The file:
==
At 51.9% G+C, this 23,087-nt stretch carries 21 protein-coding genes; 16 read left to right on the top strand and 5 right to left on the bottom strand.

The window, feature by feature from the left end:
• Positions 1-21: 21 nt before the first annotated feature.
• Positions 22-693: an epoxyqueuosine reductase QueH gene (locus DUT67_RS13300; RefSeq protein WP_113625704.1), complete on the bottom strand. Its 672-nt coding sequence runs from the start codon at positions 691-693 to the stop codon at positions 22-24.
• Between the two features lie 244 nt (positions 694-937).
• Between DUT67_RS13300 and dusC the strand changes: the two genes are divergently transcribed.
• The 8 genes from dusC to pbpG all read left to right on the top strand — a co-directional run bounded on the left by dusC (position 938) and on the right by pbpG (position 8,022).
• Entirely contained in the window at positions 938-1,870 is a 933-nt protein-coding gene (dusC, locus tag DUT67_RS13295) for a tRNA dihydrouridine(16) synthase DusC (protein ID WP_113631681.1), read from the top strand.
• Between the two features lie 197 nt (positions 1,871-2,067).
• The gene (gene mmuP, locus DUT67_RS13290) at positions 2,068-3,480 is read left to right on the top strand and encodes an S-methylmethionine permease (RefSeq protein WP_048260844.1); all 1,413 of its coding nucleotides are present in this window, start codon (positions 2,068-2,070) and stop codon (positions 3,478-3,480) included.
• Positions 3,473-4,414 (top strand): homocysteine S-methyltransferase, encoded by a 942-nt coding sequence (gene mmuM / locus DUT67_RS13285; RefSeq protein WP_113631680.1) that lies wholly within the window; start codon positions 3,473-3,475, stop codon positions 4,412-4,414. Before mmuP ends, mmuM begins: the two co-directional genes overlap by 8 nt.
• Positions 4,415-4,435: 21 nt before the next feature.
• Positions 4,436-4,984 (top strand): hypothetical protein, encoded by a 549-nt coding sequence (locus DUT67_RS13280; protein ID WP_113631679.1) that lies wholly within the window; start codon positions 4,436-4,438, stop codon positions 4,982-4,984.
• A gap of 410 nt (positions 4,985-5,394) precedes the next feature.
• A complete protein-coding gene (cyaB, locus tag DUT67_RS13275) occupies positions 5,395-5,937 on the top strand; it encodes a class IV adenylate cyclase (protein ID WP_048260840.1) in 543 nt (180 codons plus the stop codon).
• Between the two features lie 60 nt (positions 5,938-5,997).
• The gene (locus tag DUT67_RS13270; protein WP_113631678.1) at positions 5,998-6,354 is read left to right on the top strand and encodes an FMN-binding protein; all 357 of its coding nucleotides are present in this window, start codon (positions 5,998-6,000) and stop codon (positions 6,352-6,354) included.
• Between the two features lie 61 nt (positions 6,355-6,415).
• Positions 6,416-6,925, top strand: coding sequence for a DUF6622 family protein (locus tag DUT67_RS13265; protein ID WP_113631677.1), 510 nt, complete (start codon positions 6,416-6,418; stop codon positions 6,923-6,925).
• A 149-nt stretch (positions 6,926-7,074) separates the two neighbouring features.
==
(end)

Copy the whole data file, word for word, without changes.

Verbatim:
At 51.9% G+C, this 23,087-nt stretch carries 21 protein-coding genes; 16 read left to right on the top strand and 5 right to left on the bottom strand.

The window, feature by feature from the left end:
• Positions 1-21: 21 nt before the first annotated feature.
• Positions 22-693: an epoxyqueuosine reductase QueH gene (locus DUT67_RS13300; RefSeq protein WP_113625704.1), complete on the bottom strand. Its 672-nt coding sequence runs from the start codon at positions 691-693 to the stop codon at positions 22-24.
• Between the two features lie 244 nt (positions 694-937).
• Between DUT67_RS13300 and dusC the strand changes: the two genes are divergently transcribed.
• The 8 genes from dusC to pbpG all read left to right on the top strand — a co-directional run bounded on the left by dusC (position 938) and on the right by pbpG (position 8,022).
• Entirely contained in the window at positions 938-1,870 is a 933-nt protein-coding gene (dusC, locus tag DUT67_RS13295) for a tRNA dihydrouridine(16) synthase DusC (protein ID WP_113631681.1), read from the top strand.
• Between the two features lie 197 nt (positions 1,871-2,067).
• The gene (gene mmuP, locus DUT67_RS13290) at positions 2,068-3,480 is read left to right on the top strand and encodes an S-methylmethionine permease (RefSeq protein WP_048260844.1); all 1,413 of its coding nucleotides are present in this window, start codon (positions 2,068-2,070) and stop codon (positions 3,478-3,480) included.
• Positions 3,473-4,414 (top strand): homocysteine S-methyltransferase, encoded by a 942-nt coding sequence (gene mmuM / locus DUT67_RS13285; RefSeq protein WP_113631680.1) that lies wholly within the window; start codon positions 3,473-3,475, stop codon positions 4,412-4,414. Before mmuP ends, mmuM begins: the two co-directional genes overlap by 8 nt.
• Positions 4,415-4,435: 21 nt before the next feature.
• Positions 4,436-4,984 (top strand): hypothetical protein, encoded by a 549-nt coding sequence (locus DUT67_RS13280; protein ID WP_113631679.1) that lies wholly within the window; start codon positions 4,436-4,438, stop codon positions 4,982-4,984.
• A gap of 410 nt (positions 4,985-5,394) precedes the next feature.
• A complete protein-coding gene (cyaB, locus tag DUT67_RS13275) occupies positions 5,395-5,937 on the top strand; it encodes a class IV adenylate cyclase (protein ID WP_048260840.1) in 543 nt (180 codons plus the stop codon).
• Between the two features lie 60 nt (positions 5,938-5,997).
• The gene (locus tag DUT67_RS13270; protein WP_113631678.1) at positions 5,998-6,354 is read left to right on the top strand and encodes an FMN-binding protein; all 357 of its coding nucleotides are present in this window, start codon (positions 5,998-6,000) and stop codon (positions 6,352-6,354) included.
• Between the two features lie 61 nt (positions 6,355-6,415).
• Positions 6,416-6,925, top strand: coding sequence for a DUF6622 family protein (locus tag DUT67_RS13265; protein ID WP_113631677.1), 510 nt, complete (start codon positions 6,416-6,418; stop codon positions 6,923-6,925).
• A 149-nt stretch (positions 6,926-7,074) separates the two neighbouring features.